Computational Fluid Dynamics Best Practice Guidelines for Dry Cask Applications: Final Report (NUREG-2152)
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Manuscript Completed: September 2012
Date Published: March 2013
Ghani Zigh and Jorge Solis
Office of Nuclear Regulatory Research
Office of Nuclear Material Safety and Safeguards
U.S. Nuclear Regulatory Commission
Washington, DC 20555-0001
Dry storage cask designs for spent nuclear fuel are submitted to the U.S. Nuclear Regulatory Commission (NRC) for certification under Title 10 of the Code of Federal Regulations (10 CFR) Part 72, "Licensing Requirements for the Independent Storage of Spent Nuclear Fuel, High-Level Radioactive Waste, and Reactor-Related Greater Than Class C Waste." The NRC staff technical review of these designs is performed in accordance with 10 CFR Part 72 and the "Standard Review Plan (SRP) for Spent Fuel Dry Storage Systems at a General License Facility" (NUREG-1536, 2010). To ensure that the cask and fuel material temperatures of the dry cask storage system will remain within the allowable limits or criteria for normal, off-normal, and accident conditions, a thermal review is performed as part of the application’s technical review. Recent applications increasingly have used thermal-hydraulic analyses and computational fluid dynamics (CFD) codes (e.g., FLUENT) to demonstrate the adequacy of the thermal design. Therefore, in cooperation with the Division of Spent Fuel Storage and Transportation of the Office of Nuclear Material Safety and Safeguards, the Office of Nuclear Regulatory Research developed this guide to provide practical advice for reviewing CFD methods used in vendor applications and for achieving high-quality CFD simulations of a dry cask. To assist in the analysis, the report includes procedures, analysis methods, and acceptable assumptions.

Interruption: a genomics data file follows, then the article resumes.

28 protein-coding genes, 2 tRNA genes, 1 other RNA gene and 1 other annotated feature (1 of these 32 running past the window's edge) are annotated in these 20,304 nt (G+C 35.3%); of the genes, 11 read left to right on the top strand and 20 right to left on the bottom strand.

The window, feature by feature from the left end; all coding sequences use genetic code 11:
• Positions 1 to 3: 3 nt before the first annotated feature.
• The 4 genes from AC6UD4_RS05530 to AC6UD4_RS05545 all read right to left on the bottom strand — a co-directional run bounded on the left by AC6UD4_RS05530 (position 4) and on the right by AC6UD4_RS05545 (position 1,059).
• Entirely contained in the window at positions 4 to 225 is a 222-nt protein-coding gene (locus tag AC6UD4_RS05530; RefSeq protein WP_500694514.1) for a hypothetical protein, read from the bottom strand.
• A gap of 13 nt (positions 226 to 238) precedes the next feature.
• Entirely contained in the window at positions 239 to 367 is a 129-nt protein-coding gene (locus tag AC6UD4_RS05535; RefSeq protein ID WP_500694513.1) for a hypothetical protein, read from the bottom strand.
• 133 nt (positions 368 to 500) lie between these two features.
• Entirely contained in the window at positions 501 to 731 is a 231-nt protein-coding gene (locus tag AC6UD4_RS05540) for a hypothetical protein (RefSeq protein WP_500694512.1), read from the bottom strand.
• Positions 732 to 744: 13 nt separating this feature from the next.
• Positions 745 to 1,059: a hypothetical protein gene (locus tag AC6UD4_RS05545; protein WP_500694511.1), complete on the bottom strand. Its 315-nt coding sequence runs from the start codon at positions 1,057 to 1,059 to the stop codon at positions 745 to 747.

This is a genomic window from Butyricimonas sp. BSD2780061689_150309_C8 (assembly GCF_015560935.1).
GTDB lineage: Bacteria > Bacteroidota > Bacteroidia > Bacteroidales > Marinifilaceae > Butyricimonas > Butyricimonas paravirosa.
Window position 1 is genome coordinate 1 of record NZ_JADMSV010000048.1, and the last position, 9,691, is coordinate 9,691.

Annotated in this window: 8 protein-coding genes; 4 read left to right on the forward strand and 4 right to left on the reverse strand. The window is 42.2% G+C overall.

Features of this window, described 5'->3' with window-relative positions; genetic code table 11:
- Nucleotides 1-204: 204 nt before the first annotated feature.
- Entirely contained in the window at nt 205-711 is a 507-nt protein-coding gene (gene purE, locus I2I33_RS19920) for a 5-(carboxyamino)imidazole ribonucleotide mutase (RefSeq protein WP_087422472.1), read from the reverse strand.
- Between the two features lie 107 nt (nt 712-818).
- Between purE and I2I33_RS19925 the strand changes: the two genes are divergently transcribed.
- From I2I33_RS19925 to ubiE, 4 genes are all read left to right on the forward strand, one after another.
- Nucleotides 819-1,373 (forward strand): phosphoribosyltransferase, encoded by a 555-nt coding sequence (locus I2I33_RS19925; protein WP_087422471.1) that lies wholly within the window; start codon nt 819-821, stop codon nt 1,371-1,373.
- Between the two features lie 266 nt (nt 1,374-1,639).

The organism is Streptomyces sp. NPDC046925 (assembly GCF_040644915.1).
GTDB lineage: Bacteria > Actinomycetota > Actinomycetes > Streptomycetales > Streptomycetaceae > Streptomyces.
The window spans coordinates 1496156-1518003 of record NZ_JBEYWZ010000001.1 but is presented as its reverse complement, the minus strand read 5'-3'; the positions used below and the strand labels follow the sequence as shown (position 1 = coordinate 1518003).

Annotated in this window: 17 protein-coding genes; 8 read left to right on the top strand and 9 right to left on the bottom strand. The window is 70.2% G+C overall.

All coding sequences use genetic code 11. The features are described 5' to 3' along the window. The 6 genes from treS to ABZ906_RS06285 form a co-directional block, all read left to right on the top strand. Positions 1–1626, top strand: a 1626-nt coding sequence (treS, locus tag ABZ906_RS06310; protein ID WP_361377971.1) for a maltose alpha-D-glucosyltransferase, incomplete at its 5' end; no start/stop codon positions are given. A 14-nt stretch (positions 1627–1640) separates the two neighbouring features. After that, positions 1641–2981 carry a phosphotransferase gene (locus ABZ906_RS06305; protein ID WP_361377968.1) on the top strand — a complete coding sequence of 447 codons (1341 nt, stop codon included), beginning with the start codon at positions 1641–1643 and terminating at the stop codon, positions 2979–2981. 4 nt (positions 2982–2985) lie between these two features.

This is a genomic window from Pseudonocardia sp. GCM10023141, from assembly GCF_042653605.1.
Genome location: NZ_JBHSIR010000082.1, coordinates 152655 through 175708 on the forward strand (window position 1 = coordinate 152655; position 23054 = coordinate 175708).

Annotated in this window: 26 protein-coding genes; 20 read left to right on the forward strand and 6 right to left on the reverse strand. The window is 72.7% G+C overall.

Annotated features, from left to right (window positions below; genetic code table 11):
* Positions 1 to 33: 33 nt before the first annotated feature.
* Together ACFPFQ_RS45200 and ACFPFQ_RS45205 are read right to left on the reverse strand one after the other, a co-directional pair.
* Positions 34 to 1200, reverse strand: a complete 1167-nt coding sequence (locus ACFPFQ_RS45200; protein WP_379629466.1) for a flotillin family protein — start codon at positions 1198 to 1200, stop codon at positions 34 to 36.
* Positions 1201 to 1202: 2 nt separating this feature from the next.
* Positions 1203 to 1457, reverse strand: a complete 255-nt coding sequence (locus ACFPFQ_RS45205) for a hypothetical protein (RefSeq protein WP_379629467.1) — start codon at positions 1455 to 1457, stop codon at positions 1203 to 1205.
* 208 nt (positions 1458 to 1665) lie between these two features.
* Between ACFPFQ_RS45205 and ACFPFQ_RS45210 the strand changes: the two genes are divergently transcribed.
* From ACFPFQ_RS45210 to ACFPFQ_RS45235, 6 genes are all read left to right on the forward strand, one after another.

Deficiencies and inaccuracies of CFD simulations can be related to a wide variety of errors and uncertainties. An error is a recognizable deficiency that is not caused by a lack of knowledge; an uncertainty is a potential deficiency that is caused by lack of knowledge. An error is something that can be removed with proper care, effort, and resources; an uncertainty cannot be removed because it is rooted in a lack of knowledge. This report addresses two categories of uncertainties and provides specific guidelines to minimize them. The first category is modeling uncertainties. The difference between the real flow and the exact solution of the model equations creates these uncertainties. This report provides validation of the modeling approaches used to represent the heat transfer and fluid flow in a dry cask to reduce modeling uncertainties. In particular, the discussion of modeling uncertainties focuses on turbulence modeling, which could greatly influence the predicted results if not applied correctly. Commercial CFD codes have many turbulence models that are not generalized; therefore, they cannot be applied to all types of flows. Depending on the flow characteristics, some models are more applicable than others. Several approaches to model air flow turbulence have been investigated and compared to experimental data, and the results are included in this report. The report provides CFD best practice guidelines (BPGs) to minimize turbulence modeling uncertainties for dry cask analysis.